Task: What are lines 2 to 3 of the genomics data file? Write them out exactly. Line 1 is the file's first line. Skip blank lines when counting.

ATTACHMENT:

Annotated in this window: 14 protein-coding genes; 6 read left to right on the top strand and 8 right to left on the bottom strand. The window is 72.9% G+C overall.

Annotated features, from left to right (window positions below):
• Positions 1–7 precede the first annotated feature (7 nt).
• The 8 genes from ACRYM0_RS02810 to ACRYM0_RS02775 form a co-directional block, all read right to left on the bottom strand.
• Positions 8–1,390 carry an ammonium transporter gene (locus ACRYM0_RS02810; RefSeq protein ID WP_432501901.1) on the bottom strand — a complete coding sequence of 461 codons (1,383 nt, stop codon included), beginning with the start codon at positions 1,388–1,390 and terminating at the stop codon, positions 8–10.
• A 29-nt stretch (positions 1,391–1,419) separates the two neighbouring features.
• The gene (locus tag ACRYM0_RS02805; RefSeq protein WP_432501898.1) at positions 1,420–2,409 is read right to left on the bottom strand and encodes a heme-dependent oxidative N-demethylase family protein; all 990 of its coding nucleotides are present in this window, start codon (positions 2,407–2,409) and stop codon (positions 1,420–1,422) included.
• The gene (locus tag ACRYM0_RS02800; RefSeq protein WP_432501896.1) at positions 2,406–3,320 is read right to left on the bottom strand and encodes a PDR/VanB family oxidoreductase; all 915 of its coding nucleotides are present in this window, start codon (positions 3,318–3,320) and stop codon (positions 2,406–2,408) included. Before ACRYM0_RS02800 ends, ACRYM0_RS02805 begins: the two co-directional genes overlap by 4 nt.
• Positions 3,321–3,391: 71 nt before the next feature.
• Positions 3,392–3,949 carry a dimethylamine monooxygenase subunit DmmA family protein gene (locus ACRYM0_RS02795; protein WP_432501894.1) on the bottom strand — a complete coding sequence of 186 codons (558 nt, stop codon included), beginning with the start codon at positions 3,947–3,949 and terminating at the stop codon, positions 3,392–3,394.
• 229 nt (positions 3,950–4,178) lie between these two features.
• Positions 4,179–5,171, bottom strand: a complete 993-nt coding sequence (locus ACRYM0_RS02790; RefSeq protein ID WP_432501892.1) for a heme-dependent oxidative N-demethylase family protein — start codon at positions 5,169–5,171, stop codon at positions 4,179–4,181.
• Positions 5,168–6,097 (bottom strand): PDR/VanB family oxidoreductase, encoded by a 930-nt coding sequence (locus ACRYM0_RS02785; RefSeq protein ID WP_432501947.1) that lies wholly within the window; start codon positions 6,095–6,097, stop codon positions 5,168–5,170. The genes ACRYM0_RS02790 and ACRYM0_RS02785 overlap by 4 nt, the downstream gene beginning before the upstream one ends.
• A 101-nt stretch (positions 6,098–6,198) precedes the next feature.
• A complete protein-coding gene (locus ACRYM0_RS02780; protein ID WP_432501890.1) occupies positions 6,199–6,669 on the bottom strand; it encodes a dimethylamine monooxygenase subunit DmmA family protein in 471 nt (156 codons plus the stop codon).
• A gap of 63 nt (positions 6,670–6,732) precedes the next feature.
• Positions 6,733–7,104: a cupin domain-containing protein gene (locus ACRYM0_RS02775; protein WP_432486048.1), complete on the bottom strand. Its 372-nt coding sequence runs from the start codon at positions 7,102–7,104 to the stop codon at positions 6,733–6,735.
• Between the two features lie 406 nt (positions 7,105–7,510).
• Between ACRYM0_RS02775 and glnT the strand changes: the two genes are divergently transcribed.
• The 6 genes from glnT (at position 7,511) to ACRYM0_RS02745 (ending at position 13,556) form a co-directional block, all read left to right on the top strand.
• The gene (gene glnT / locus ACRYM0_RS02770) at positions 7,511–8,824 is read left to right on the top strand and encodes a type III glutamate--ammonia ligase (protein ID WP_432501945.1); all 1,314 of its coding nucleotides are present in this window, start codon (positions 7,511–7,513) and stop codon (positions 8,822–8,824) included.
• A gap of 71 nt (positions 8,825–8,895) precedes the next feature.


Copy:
Annotated features, from left to right (window positions below):
• Positions 1–7 precede the first annotated feature (7 nt).